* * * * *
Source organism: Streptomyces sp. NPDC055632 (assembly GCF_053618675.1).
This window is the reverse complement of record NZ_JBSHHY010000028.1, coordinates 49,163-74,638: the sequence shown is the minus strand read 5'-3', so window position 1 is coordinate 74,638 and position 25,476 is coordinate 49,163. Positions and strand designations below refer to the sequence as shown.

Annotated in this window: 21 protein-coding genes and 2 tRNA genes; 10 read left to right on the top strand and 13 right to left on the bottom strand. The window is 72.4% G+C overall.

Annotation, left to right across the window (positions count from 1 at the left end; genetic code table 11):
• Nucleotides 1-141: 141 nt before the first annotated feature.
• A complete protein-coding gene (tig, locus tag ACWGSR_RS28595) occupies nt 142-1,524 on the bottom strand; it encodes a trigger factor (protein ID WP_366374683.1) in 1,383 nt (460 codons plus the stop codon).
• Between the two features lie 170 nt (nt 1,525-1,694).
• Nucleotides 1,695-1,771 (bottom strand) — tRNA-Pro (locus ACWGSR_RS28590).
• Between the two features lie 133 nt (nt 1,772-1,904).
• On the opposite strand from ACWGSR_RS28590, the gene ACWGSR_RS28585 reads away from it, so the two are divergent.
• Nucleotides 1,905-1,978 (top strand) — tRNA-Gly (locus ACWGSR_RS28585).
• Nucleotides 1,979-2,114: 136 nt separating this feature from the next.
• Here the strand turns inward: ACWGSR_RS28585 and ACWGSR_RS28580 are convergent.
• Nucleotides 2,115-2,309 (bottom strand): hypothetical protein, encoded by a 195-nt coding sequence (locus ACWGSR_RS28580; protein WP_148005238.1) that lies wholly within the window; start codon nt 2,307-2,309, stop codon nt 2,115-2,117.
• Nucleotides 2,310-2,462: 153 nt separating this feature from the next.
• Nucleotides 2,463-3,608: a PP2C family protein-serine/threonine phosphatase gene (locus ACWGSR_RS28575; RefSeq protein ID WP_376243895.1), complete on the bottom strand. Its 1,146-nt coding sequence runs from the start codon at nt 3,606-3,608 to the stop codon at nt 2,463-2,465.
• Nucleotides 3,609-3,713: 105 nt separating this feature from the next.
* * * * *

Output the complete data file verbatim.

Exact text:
Source organism: Streptomyces sp. NPDC055632 (assembly GCF_053618675.1).
This window is the reverse complement of record NZ_JBSHHY010000028.1, coordinates 49,163-74,638: the sequence shown is the minus strand read 5'-3', so window position 1 is coordinate 74,638 and position 25,476 is coordinate 49,163. Positions and strand designations below refer to the sequence as shown.

Annotated in this window: 21 protein-coding genes and 2 tRNA genes; 10 read left to right on the top strand and 13 right to left on the bottom strand. The window is 72.4% G+C overall.

Annotation, left to right across the window (positions count from 1 at the left end; genetic code table 11):
• Nucleotides 1-141: 141 nt before the first annotated feature.
• A complete protein-coding gene (tig, locus tag ACWGSR_RS28595) occupies nt 142-1,524 on the bottom strand; it encodes a trigger factor (protein ID WP_366374683.1) in 1,383 nt (460 codons plus the stop codon).
• Between the two features lie 170 nt (nt 1,525-1,694).
• Nucleotides 1,695-1,771 (bottom strand) — tRNA-Pro (locus ACWGSR_RS28590).
• Between the two features lie 133 nt (nt 1,772-1,904).
• On the opposite strand from ACWGSR_RS28590, the gene ACWGSR_RS28585 reads away from it, so the two are divergent.
• Nucleotides 1,905-1,978 (top strand) — tRNA-Gly (locus ACWGSR_RS28585).
• Nucleotides 1,979-2,114: 136 nt separating this feature from the next.
• Here the strand turns inward: ACWGSR_RS28585 and ACWGSR_RS28580 are convergent.
• Nucleotides 2,115-2,309 (bottom strand): hypothetical protein, encoded by a 195-nt coding sequence (locus ACWGSR_RS28580; protein WP_148005238.1) that lies wholly within the window; start codon nt 2,307-2,309, stop codon nt 2,115-2,117.
• Nucleotides 2,310-2,462: 153 nt separating this feature from the next.
• Nucleotides 2,463-3,608: a PP2C family protein-serine/threonine phosphatase gene (locus ACWGSR_RS28575; RefSeq protein ID WP_376243895.1), complete on the bottom strand. Its 1,146-nt coding sequence runs from the start codon at nt 3,606-3,608 to the stop codon at nt 2,463-2,465.
• Nucleotides 3,609-3,713: 105 nt separating this feature from the next.